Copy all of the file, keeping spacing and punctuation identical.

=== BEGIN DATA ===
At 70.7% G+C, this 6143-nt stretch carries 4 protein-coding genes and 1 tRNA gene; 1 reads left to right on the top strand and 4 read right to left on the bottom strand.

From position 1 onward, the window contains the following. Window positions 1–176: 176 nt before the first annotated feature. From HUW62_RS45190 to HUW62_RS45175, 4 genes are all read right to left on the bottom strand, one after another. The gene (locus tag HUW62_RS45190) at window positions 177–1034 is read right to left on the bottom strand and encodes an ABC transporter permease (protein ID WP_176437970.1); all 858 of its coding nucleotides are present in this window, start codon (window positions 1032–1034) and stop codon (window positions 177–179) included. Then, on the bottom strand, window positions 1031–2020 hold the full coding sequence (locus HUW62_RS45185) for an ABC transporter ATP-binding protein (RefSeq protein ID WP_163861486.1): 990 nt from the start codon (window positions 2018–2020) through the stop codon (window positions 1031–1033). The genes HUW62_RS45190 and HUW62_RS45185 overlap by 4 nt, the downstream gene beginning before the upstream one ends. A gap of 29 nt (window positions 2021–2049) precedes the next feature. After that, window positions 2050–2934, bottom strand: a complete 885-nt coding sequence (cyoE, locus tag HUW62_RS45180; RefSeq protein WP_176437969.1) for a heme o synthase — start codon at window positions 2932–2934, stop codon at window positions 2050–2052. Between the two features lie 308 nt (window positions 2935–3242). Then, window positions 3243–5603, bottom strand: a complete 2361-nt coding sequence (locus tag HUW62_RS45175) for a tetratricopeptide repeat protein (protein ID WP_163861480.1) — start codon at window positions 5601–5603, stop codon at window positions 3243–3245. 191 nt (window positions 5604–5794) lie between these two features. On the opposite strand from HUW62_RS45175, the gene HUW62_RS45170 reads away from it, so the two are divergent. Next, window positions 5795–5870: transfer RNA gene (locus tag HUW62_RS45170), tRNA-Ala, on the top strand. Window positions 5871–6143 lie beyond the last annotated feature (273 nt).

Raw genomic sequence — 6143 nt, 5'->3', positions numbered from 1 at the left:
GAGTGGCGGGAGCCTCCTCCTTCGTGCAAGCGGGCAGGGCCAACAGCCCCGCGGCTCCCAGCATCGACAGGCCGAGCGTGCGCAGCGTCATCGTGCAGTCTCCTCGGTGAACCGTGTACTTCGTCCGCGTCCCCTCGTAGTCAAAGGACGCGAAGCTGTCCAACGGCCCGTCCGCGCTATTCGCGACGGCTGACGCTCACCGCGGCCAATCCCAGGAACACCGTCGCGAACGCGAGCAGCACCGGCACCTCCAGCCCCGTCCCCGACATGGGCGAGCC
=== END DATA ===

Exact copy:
At 70.7% G+C, this 6143-nt stretch carries 4 protein-coding genes and 1 tRNA gene; 1 reads left to right on the top strand and 4 read right to left on the bottom strand.

From position 1 onward, the window contains the following. Window positions 1–176: 176 nt before the first annotated feature. From HUW62_RS45190 to HUW62_RS45175, 4 genes are all read right to left on the bottom strand, one after another. The gene (locus tag HUW62_RS45190) at window positions 177–1034 is read right to left on the bottom strand and encodes an ABC transporter permease (protein ID WP_176437970.1); all 858 of its coding nucleotides are present in this window, start codon (window positions 1032–1034) and stop codon (window positions 177–179) included. Then, on the bottom strand, window positions 1031–2020 hold the full coding sequence (locus HUW62_RS45185) for an ABC transporter ATP-binding protein (RefSeq protein ID WP_163861486.1): 990 nt from the start codon (window positions 2018–2020) through the stop codon (window positions 1031–1033). The genes HUW62_RS45190 and HUW62_RS45185 overlap by 4 nt, the downstream gene beginning before the upstream one ends. A gap of 29 nt (window positions 2021–2049) precedes the next feature. After that, window positions 2050–2934, bottom strand: a complete 885-nt coding sequence (cyoE, locus tag HUW62_RS45180; RefSeq protein WP_176437969.1) for a heme o synthase — start codon at window positions 2932–2934, stop codon at window positions 2050–2052. Between the two features lie 308 nt (window positions 2935–3242). Then, window positions 3243–5603, bottom strand: a complete 2361-nt coding sequence (locus tag HUW62_RS45175) for a tetratricopeptide repeat protein (protein ID WP_163861480.1) — start codon at window positions 5601–5603, stop codon at window positions 3243–3245. 191 nt (window positions 5604–5794) lie between these two features. On the opposite strand from HUW62_RS45175, the gene HUW62_RS45170 reads away from it, so the two are divergent. Next, window positions 5795–5870: transfer RNA gene (locus tag HUW62_RS45170), tRNA-Ala, on the top strand. Window positions 5871–6143 lie beyond the last annotated feature (273 nt).

Raw genomic sequence — 6143 nt, 5'->3', positions numbered from 1 at the left:
GAGTGGCGGGAGCCTCCTCCTTCGTGCAAGCGGGCAGGGCCAACAGCCCCGCGGCTCCCAGCATCGACAGGCCGAGCGTGCGCAGCGTCATCGTGCAGTCTCCTCGGTGAACCGTGTACTTCGTCCGCGTCCCCTCGTAGTCAAAGGACGCGAAGCTGTCCAACGGCCCGTCCGCGCTATTCGCGACGGCTGACGCTCACCGCGGCCAATCCCAGGAACACCGTCGCGAACGCGAGCAGCACCGGCACCTCCAGCCCCGTCCCCGACATGGGCGAGCC